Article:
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Looks Like Candy, Tastes Like Candy, But It’s Laced with Drugs

When your teenager heads to 7-Eleven for a candy bar or soda after school, do you worry? Are you worried that she’s picking up a pack of M&Ms with too much sugar or a soda with too much caffeine? Probably not.

But what if one of those after-school snacks contained something stronger? What if those snacks were made with THC, the active ingredient in marijuana?

Edible Marijuana Candies?

With the legalization of recreational marijuana in Colorado and Washington State—and a total of 33 states that have legalized medical marijuana in recent months—it’s a topic that has moved to the forefront of the drug conversation. For those who don’t want to smoke a joint, there are sweeter options. Ones that resemble baked goods, chocolate bars, hard candies, gummy worms, even soft drinks.

These THC-laced treats are illegal for anyone under the age of 21, but that’s not stopping teenagers from using them. And manufacturers design them to appeal to teenagers. Take Strawberry Cough Crunch, a bright pink strawberry flavored candy bar with 100 mg of THC. Or the glittery Wana Jewels, a package of 20 hard candies with 5 mg of THC a piece. Though the amount of THC in smoked marijuana varies, a typical joint has around 70 mg of THC, according to estimates by Boulder-based Cheeba Chews, which also makes edibles with THC.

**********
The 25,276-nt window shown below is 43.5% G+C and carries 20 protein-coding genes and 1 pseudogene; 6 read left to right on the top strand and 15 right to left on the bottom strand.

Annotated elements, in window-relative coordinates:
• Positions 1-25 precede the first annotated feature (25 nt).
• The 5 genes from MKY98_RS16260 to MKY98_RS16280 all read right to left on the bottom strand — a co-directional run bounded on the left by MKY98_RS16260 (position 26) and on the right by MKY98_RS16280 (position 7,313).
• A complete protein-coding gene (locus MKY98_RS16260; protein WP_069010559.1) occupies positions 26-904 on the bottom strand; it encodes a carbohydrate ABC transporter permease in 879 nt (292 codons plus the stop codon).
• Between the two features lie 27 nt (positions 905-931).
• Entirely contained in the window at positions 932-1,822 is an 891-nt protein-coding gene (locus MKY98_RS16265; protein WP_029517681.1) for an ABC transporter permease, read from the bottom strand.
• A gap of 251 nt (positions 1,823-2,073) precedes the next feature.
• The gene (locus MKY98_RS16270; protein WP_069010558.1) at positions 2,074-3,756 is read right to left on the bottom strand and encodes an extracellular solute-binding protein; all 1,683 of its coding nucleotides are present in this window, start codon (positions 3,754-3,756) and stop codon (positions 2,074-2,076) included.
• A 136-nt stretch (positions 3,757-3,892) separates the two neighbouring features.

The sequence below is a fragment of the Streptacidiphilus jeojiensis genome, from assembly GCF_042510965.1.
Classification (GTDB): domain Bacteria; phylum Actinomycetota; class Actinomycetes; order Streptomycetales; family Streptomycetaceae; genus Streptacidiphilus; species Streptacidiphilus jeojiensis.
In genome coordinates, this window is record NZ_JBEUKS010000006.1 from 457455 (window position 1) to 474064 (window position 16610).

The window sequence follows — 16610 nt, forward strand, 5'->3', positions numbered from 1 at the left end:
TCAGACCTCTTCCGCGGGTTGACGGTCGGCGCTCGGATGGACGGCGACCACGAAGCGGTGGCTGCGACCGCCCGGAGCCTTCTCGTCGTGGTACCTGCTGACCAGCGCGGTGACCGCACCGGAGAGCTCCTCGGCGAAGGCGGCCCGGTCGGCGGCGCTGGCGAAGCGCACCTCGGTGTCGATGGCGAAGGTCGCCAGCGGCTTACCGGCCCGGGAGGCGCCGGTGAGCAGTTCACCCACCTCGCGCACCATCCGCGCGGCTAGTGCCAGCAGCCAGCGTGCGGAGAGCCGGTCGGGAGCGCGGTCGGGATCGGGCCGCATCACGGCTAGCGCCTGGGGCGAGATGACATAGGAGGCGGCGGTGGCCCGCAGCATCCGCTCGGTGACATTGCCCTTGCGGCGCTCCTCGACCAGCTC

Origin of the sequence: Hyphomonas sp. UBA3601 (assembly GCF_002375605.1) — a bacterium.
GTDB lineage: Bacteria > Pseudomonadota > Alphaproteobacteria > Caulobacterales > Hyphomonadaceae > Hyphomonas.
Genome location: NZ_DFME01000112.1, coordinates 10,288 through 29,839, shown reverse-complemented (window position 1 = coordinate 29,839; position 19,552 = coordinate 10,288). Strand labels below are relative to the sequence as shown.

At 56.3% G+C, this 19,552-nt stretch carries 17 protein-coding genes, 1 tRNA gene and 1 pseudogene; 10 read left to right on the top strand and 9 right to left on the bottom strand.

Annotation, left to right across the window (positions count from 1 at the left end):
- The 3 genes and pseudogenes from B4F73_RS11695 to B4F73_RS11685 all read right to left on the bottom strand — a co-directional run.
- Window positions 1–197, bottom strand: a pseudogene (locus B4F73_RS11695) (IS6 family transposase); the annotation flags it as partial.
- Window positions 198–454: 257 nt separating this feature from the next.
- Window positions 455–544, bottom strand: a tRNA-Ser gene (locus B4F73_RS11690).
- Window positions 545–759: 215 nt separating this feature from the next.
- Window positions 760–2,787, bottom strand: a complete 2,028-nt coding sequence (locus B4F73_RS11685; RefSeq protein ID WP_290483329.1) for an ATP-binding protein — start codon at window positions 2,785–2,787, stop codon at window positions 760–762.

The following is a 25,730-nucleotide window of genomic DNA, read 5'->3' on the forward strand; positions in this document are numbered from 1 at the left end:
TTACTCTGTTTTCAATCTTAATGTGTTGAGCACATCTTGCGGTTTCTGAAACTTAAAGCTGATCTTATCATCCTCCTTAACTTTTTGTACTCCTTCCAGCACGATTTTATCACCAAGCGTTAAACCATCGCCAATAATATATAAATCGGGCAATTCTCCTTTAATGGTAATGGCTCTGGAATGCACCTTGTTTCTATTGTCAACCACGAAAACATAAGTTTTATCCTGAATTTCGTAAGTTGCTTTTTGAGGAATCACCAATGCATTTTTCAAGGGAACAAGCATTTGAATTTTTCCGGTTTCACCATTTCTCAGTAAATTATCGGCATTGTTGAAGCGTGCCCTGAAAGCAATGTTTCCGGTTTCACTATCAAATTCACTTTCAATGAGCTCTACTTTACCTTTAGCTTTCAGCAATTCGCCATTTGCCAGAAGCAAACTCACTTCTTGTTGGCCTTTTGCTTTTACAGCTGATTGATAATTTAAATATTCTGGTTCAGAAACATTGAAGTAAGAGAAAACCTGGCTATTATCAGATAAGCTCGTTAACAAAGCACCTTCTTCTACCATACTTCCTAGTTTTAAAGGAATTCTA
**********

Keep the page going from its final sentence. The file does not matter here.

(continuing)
Danger: Accidental Consumption

Meanwhile, these products look so much like “regular” snack foods that teenagers and children may not realize what they’re eating. Take the 4:20 Bar, produced by the Venice Cookie Company. It’s a milk chocolate home for 120 mg of THC. Recently, a mother received a phone call from a hospital which admitted her 21-year-old son after he had mistaken the drug-laced snack for a sweet treat. Hospital admissions for unintentional marijuana ingestion are rising for children and adolescents in places like Colorado, according to a recent report in JAMA Pediatrics.

What to Tell Your Teen

What to do? Include THC-laced snacks in the same conversation as drugs and alcohol. Remind your teenager that it’s illegal to use these products until they turn 21 (and then only in states where marijuana is legal). What’s more, just because they’re legal for adults doesn’t mean they’re safe for teenagers, whose brains are still developing. All evidence points to the contrary and even the brightest packaging will not change that fact.

Samantha Zabell just graduated from Northwestern University with a degree in journalism.

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